With the stated purpose of retrieving Mickey’s wallet so that she can repay Gus for his gallantry (forget about apologizing to the cashier, who simply evaporates), the young white couple-in-formation embarks on a circuitous journey through “Echo Park.” Shot in both Echo Park and nearby Silver Lake, this sequence cuts together a neighborhood whose “local color” literally and figuratively provides a vibrant backdrop for the pair’s budding romance. Shortly after flirting over the lameness of stroller-pushing gentrifiers unlike themselves while promenading before the brown bodies featured in Ricardo Mendoza’s vivid mural “Sculpting Another Destiny” (2002),7 Gus and Mickey decide to spend the whole day together. And the rest, as they say, is the history of white heteropatriarchy (which, needless to say, is not the “destiny” Mendoza had in mind). In Episode 6, for example, Mickey’s relapse into alcoholism and pill popping threatens to compromise her budding relationship with Gus. After she laughingly watches her new drug friend Andy (Andy Dick) harass a local taquero (Pedro Lopez), the two end up going the wrong way on the LA Metro, where they torment a non-English-speaking Latina woman (Gloria Sandoval) with their tweaky antics until sobriety kicks in and Mickey tearfully admits how much substance abuse has ruined everything good in her own life. When she finally confesses her addiction to Gus in Episode 10, back at the gas station, he gets an insta-boner and they make out.
If Love’s inadvertent effect is to confirm that white heterosexual love chews up a lot of (local) scenery, flattening non-straight white bodies and relations in the process, the one place this show fantasizes another reality is the fictional writer’s room at Mar Vista Studios. While Gus’s only job at Mar Vista is to serve as an ineffectual academic tutor to the cranky child star (Iris Apatow) of the campy supernatural TV drama Witchita, his aspiration is to be promoted to the writer’s room. This writer’s room unrealistically comprises mostly women of color. And these women, particularly Witchita’s African American showrunner Susan Cheryl (played by a wonderfully withering Tracie Thoms), have nothing but eye-rolls and shutdowns for Gus when he’s finally allowed to sit in on a meeting. When he pompously suggests that Witchita should aspire to “art,” like The Sopranos, Susan Cheryl fires him, effective immediately. If this scene, written by the all-white team of Apatow, Arfin, and Rust, were a harbinger of industry changes to come, we might have something to look forward to.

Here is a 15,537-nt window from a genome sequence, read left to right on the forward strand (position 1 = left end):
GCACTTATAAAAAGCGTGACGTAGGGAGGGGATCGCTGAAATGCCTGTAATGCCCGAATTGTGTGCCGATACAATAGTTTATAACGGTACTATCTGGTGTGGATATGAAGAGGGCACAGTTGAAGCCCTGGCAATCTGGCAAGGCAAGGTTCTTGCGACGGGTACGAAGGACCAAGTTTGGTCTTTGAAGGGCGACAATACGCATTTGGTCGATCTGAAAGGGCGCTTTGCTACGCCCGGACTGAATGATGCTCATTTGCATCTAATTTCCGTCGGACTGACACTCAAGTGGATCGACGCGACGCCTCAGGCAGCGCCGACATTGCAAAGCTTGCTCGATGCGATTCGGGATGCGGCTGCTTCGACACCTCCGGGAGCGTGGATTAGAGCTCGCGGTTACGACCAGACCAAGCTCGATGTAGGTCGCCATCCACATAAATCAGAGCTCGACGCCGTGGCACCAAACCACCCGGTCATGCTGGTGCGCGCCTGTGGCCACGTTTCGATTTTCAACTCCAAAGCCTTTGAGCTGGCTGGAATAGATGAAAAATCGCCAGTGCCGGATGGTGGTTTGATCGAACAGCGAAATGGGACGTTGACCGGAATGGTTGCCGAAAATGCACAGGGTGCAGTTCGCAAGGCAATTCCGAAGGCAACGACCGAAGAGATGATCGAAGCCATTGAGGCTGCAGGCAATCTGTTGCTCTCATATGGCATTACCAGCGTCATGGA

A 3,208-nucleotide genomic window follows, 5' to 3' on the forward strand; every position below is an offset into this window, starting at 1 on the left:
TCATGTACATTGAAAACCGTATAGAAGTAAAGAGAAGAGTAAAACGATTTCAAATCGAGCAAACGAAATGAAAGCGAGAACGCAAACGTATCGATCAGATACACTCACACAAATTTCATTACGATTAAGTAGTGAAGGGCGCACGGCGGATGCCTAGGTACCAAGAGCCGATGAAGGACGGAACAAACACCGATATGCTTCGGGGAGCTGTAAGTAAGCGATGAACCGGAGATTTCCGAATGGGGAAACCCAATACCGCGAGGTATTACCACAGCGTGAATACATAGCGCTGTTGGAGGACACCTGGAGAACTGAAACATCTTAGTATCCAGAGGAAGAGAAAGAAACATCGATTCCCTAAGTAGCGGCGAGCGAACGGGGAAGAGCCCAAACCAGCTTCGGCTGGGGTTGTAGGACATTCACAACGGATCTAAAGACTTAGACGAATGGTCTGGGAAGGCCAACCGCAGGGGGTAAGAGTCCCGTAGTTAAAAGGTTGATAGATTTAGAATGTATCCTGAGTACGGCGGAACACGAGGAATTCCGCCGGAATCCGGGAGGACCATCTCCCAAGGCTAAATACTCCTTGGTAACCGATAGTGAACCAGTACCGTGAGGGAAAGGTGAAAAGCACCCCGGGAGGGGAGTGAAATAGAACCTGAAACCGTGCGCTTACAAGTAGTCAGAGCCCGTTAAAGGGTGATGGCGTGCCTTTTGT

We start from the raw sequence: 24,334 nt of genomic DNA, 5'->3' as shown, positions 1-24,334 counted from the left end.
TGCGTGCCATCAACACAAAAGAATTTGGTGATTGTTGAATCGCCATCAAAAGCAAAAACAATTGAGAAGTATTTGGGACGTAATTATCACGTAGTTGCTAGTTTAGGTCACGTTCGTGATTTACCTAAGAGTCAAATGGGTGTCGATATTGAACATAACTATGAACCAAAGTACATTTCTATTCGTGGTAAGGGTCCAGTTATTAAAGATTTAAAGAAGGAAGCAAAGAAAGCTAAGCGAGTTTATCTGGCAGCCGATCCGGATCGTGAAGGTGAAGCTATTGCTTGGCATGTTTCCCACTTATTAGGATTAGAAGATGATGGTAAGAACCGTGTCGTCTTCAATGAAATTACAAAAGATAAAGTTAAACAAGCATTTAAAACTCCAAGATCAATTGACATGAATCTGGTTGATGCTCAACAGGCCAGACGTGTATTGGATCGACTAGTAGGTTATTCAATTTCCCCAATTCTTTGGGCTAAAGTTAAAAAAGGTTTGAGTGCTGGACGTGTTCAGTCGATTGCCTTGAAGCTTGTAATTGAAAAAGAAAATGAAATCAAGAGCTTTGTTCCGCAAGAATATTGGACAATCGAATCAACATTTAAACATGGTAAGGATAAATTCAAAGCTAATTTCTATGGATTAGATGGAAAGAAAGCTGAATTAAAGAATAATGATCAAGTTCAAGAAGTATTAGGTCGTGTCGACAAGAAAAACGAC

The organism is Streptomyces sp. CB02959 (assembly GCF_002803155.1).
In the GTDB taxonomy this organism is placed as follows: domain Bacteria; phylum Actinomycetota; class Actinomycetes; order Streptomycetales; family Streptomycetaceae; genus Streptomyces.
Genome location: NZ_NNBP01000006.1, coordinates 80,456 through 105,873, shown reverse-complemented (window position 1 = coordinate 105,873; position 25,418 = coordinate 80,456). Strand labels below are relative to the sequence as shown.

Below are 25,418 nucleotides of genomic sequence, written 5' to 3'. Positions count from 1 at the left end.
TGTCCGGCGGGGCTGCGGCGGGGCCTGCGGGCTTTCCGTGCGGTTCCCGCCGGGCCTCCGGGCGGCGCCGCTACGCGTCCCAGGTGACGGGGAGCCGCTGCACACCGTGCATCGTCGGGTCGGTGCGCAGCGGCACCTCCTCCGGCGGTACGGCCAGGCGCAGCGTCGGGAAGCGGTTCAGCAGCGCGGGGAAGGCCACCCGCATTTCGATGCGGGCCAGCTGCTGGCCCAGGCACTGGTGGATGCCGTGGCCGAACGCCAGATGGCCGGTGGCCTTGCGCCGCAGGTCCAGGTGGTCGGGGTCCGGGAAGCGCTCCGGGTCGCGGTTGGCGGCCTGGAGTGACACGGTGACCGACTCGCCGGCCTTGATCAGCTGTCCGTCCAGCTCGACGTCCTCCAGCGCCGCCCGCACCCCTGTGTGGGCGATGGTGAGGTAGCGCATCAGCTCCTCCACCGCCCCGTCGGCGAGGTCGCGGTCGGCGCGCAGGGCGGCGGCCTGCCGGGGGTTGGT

- Emily Nussbaum, “Difficult Women,” New Yorker, July 29, 2013.
- See, e.g., Ian Crouch, “Swipe Left: ‘Love’ and the Unromantic Comedy,” New Yorker, February 26, 2016; Adrienne LaFrance, “The Evolution of Judd Apatow’s ‘Nice Guys,’” The Atlantic, February 26, 2016; Pilot Viruet, “Love and the History of TV’s Attractiveness Gap,” Vulture, February 22, 2016. ↩
- Beyond the few scattered references to Love’s over-gentrification of its Echo Park setting, direct responses to the show’s geography have either affirmed or promoted the show’s whitewashing of the neighborhood. Caitie Delaney’s blog entry, “The Geography of ‘Love’” (The Kind, February 25, 2016), helpfully corrects some of Love’s “misrepresentation of Los Angeles’ geography,” but her response focuses almost entirely on the show’s tendency to constrict the sprawl of LA through editing, and ultimately congratulates the show for its “authentic” representation of her own LA lifestyle: “I think anyone watching this show who doesn’t live here would still get an accurate representation of life in LA.” Lucy Morris’s “A Guide to LA for Anyone Who’s Addicted to Netflix’s Love” (asos Likes, February 28, 2016) simply provides a list of the various “hip” locations depicted on the show: “With its dreamy garden, Mickey’s adorable bungalow in Echo Park/Angelino Heights is in a prime location; it’s worth noting there are some very similar properties to this available on AirBnb.” ↩
- As Delaney rightly quips, “what’s perhaps the most egregious of these weird geographical paradoxes is Gus’ arduous journey, worthy of its own Lord Of The Rings trilogy, from his apartment at the Springwood in Burbank all the way to the damn “We Got It!” convenience store sandwiched between popular bars Little Joy and The Short Stop in Echo Park” (“The Geography of ‘Love’”). ↩
- See “2010 Census Reveals a Decade of Echo Park Demographic Change,” The Eastsider, March 9, 2011. See also the “Echo Park” page of the Los Angeles Times’s “Mapping L.A.” resource, which is informative but contains comparatively older data. ↩
- This dialogue bridges Love’s first two episodes, with the close of Episode 1 depicting the start of the interaction from Mickey’s perspective, while the beginning of Episode 2 captures the rest of the confrontation from Gus’s perspective (with a little bit of overlap). ↩
- See Abel Salas, “Another Jewel for the Mural Capital of the World,” Los Angeles Times, September 15, 2002; “Eastside Property: A Colorful Corner of Echo Park Now on Sale at .25 Million,” The Eastsider, June 26, 2014.